Objectives and method: Specialist Homelessness Services (SHS) aim to assist people who are homeless, or at risk of homelessness, to access and maintain stable and secure accommodation. Integral in achieving these outcomes, they aim also to assist clients to become self-reliant and independent, improve health and well-being outcomes and to re-establish positive social connections and employment participation. Indicators of the extent to which these objectives are achieved include housing status, income and workforce status. Since commencement of the National Affordable Housing Agreement and the National Partnership Agreement on Homelessness increased emphasis has been placed on establishing the extent to which these objectives are met. This study examines this issue; and the cost and associated benefits to government of providing these services. It reports on outcomes for clients of specified homelessness prevention and assistance programs who accessed support between October 2010 and May 2011. Programs examined in the study operate in inner city and metropolitan and major regional centres in New South Wales (NSW), Victoria (Vic), South Australia (SA) and Western Australia (WA) over the period 2010 to 2012. They include: Supported accommodation programs for single men ('single men'). Supported accommodation programs for single women, including women escaping domestic/family violence ('single women'). Tenancy support programs for persons at risk of losing an existing tenancy. Street-to-home programs. Section 2.2 provides an explanation of the above programs and supports. This study examines both the benefits that accrue to the individual from improved outcomes, and the benefits that accrue to government when a period of homelessness support results in reduced use of non-homelessness services (e.g. health, justice and welfare services) and therefore budgetary savings. The findings are presented in this current report and in the AHURI Baseline Report (Zaretzky et al. 2013), which reports on the findings of the Baseline Survey as the first wave of the Client Survey. Method Two surveys were conducted: a longitudinal Client Survey, comprising a Baseline and Follow-up survey of clients of homelessness services; and an Agency Survey of agencies and associated services delivering homelessness programs whose clients participated in the Baseline Survey. Information around client circumstances and outcomes prior to and post a period of homelessness support was collected via the longitudinal Client Survey (n=204). The Baseline Survey was administered with clients soon after commencement of their support period. It focused on respondents' circumstances in the 12 months prior to commencement of their current period of homelessness support and was administered, in the main, by a staff member of the relevant service (frequently their case worker). The Follow-up Survey was conducted with respondents to the Baseline Survey 12 months after their completion of that survey, and had a follow-up rate of 30 per cent (n=61). The Baseline Survey sample for supported accommodation and tenancy support programs was sufficiently large to be representative of persons accessing these service types. The street-to-home sample, however, was very small and the results are provided for completeness of information only. The Agency Survey provided for a bottom-up estimate of the costs of the specialist homelessness services accessed by their clients at the time the Baseline Survey was administered. Information in the public domain and unpublished government data were used to provide top-down cost estimates of homelessness services and programs, and associated non-homelessness service use, for participating agencies and services across the four states and in Australia. For the most part, the characteristics of Baseline Survey respondents who also participated in the Follow-up Survey were not materially different to those who did not participate in that survey. However, when interpreting the results, emphasis should be placed on the direction and relative magnitude of findings, rather than on the numbers themselves. Additionally, issues with contacting respondents for the Follow-up Survey potentially create bias. For example, respondents with a more secure housing situation will be more easily located for a follow-up survey than respondents who are transient or sleeping 'rough'. Issues examined Baseline Survey results were examined in the first report associated with this study, referred to as the AHURI Baseline Report (Zaretzky et al. 2013). This report showed clients of specialist homelessness services to be heavy users of non-homelessness services such as health, justice and welfare services compared with the Australian population on average, with respondents whose housing careers included a period of public housing in the past year (other then tenancy support clients) having a high probability of experiencing an eviction event. This study contends that if the use of these non-homelessness services could be reduced to average Australian population levels, this could result in large savings to government (estimated at $29 450 per client/year at 2010-11 levels) and provide an offset to the cost of homelessness support. While the characteristics of clients of homelessness services, such as high prevalence of mental health issues and low educational attainment, suggest that it is unlikely that these potential 'population' offsets would be realised in full, we suggest that if even a small proportion of these offsets could be realised on an ongoing basis, homelessness programs could potentially be cost neutral. This report, referred to as the Final Report, interrogates these issues further. Baseline and Follow-up survey results are compared to examine outcomes of a period of homelessness support including the extent to which savings in non-homelessness costs are realised in the short to medium term and the net cost of homelessness support. This report thus examines: Changes in client outcomes associated with SHS. The average change in client use of non-homelessness services that can be linked to the period of homelessness support (a decrease in non-homelessness service costs is referred to as a 'cost offset'). The distribution of health and justice costs incurred by clients of homelessness programs and the change in these costs (this provides important new information on service use for the 'typical' client and for heavy users, compared with the average). The cost to government of specialist homelessness services, including recurrent and non-recurrent expenditure. The whole of government (net) cost of specialist homelessness services, defined as the cost of the specialist homelessness services plus the change in cost to government of non-homelessness services. The non-homelessness services examined in this report are health and justice, welfare payments and the cost of eviction from public housing. The incidence of children being placed in care due to unstable accommodation is examined in the Baseline Report, but is not examined further. We believe a dedicated family homelessness study is required to examine the costs associated with out-of-home care.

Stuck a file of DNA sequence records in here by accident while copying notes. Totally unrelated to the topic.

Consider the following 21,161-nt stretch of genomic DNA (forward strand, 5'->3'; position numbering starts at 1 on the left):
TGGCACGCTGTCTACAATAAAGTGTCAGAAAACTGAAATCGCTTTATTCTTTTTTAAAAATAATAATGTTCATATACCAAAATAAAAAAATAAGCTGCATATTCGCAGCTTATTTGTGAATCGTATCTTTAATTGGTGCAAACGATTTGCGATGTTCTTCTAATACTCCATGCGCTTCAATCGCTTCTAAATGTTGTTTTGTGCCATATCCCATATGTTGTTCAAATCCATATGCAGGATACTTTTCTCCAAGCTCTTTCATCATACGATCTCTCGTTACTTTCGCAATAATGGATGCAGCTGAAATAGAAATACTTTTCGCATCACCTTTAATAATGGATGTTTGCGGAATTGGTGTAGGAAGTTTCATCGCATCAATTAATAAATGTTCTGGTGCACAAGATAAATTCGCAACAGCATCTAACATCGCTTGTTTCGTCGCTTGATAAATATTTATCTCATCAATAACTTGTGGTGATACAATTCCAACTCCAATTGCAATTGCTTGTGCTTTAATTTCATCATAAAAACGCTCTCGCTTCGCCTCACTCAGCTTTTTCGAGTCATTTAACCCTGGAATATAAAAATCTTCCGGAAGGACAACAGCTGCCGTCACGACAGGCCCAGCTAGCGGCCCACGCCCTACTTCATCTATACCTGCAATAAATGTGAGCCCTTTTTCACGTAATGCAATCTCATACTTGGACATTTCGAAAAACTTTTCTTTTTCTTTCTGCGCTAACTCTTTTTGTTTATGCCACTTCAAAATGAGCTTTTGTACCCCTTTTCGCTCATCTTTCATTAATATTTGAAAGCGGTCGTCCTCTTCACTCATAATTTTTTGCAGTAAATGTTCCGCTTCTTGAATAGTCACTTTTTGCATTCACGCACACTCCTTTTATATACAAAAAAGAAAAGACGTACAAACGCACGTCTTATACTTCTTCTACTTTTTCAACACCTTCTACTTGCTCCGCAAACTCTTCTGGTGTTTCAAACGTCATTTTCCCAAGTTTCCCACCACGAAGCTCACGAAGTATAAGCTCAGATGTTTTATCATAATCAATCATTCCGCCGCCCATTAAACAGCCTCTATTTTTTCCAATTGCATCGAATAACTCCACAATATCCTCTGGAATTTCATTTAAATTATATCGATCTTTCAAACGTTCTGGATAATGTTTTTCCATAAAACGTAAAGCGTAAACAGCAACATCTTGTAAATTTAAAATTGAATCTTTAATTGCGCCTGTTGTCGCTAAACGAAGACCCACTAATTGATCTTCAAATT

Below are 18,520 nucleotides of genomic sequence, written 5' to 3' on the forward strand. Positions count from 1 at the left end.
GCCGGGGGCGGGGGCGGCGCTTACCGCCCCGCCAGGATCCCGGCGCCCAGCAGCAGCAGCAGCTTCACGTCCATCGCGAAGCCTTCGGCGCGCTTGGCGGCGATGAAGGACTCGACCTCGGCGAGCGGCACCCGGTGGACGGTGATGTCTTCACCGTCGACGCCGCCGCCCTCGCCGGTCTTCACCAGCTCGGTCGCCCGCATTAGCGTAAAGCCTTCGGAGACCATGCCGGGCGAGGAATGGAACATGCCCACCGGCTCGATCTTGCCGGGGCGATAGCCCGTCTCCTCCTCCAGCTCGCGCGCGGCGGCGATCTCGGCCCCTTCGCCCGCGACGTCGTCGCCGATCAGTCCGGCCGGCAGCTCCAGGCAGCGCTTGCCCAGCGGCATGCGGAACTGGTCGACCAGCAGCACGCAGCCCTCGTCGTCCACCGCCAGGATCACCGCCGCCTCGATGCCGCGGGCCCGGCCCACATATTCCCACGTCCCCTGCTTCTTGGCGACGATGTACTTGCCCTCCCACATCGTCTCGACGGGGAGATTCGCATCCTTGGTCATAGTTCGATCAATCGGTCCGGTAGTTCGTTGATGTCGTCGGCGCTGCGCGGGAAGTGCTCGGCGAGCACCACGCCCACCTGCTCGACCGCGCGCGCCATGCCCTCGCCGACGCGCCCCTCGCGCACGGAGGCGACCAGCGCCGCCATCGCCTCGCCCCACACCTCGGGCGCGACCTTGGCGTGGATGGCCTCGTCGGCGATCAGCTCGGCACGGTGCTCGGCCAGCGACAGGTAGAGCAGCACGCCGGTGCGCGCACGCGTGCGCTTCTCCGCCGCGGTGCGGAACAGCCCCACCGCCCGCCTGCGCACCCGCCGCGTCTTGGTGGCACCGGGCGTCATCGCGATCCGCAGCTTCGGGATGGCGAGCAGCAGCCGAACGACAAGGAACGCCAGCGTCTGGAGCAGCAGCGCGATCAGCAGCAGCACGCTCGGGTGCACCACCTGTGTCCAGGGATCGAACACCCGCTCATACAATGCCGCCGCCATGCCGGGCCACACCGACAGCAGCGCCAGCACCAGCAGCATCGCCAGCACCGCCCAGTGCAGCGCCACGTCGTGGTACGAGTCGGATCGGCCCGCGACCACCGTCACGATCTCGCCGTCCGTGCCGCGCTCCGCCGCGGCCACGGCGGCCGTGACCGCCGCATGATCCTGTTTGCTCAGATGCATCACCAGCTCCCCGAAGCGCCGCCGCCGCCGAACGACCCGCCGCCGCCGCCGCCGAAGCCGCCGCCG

|Place of Publication||Melbourne, Australia|
|Publisher||Australian Housing and Urban Research Institute|
|Publication status||Published - 2013|